The story I’m linking to today is a long one, but it bears reading and sharing far and wide. It presents a stark vision of our future that has little to do with climate change or air pollution or the litter that disfigures our countryside. It’s about what happens to all the stuff we throw away.
And, if you think recycling or beachcombing for washed up plastic artifacts is the answer, think again.
Way back in the early 1960s I submitted a short story to the tutor of a writing correspondence course that I never finished. The young man at the centre of the story believed he had a great future in plastics because plastics was the future. That prediction of mine has certainly come true: in the 50 years since, our plastic production has increased 600 fold, from less than 50 million tonnes annually to over 300 million.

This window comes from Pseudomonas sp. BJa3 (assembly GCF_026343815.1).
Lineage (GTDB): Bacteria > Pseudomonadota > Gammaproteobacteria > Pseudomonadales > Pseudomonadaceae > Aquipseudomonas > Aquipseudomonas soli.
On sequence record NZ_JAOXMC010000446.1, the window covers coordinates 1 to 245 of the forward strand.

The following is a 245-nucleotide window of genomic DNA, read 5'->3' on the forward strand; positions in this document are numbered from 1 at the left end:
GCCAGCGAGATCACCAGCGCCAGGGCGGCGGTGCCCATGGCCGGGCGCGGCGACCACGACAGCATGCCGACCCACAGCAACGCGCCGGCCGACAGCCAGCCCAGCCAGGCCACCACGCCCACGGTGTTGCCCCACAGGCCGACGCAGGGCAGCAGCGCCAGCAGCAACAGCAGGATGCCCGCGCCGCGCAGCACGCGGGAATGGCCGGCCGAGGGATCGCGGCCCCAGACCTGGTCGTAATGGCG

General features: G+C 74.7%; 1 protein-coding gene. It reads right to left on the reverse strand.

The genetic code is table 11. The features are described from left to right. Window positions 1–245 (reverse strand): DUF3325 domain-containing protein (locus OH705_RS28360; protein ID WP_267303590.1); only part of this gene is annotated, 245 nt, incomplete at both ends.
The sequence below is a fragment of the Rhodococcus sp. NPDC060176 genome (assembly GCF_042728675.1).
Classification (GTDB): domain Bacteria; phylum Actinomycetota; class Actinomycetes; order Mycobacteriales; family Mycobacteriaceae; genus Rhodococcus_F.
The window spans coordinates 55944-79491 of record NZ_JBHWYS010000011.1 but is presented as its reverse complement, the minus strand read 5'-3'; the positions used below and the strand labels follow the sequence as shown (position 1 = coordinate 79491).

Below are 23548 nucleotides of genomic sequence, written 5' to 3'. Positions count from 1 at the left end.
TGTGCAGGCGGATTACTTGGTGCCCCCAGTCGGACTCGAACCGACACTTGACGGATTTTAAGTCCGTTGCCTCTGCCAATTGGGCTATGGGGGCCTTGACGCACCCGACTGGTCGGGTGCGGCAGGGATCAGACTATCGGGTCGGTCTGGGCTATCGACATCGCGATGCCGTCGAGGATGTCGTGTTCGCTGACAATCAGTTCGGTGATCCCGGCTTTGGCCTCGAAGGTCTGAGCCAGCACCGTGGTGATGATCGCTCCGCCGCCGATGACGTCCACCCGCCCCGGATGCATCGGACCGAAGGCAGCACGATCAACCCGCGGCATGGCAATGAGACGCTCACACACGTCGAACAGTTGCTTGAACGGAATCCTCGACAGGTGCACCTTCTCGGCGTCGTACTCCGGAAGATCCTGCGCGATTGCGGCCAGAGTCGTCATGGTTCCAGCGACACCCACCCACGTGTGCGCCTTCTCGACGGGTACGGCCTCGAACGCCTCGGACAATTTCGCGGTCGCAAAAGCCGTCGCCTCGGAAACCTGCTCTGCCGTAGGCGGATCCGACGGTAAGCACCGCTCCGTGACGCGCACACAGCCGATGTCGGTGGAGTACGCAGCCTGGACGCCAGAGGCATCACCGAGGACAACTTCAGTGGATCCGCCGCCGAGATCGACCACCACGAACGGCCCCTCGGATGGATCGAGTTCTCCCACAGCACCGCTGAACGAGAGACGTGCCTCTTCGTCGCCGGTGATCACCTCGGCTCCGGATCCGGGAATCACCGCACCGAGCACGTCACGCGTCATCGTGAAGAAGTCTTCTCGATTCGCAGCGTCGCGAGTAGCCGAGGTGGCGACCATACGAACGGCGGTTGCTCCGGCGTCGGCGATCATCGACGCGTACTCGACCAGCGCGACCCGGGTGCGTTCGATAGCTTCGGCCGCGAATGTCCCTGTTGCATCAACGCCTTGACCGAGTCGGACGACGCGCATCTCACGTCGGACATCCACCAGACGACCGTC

And the frightening thing about plastic is that, unlike timber or natural fibres, it does not rot and become a biologically useful substance. It disintegrates into particles of ever decreasing size which are ingested by fish and animals, thereby entering our own food chain.
There is, it seems, nothing we can do about it. Our best hope is to stop producing it. Banning plastic bags is not the answer, recycling plastic bottles is not the answer. If we cannot learn to live without it we are doomed. If you don’t believe me, read the article. As I say, it is long; but it is beautifully written, wide ranging and contains many lessons about the horrors that homo sapiens is, at this stage of his development, inflicting upon his home planet.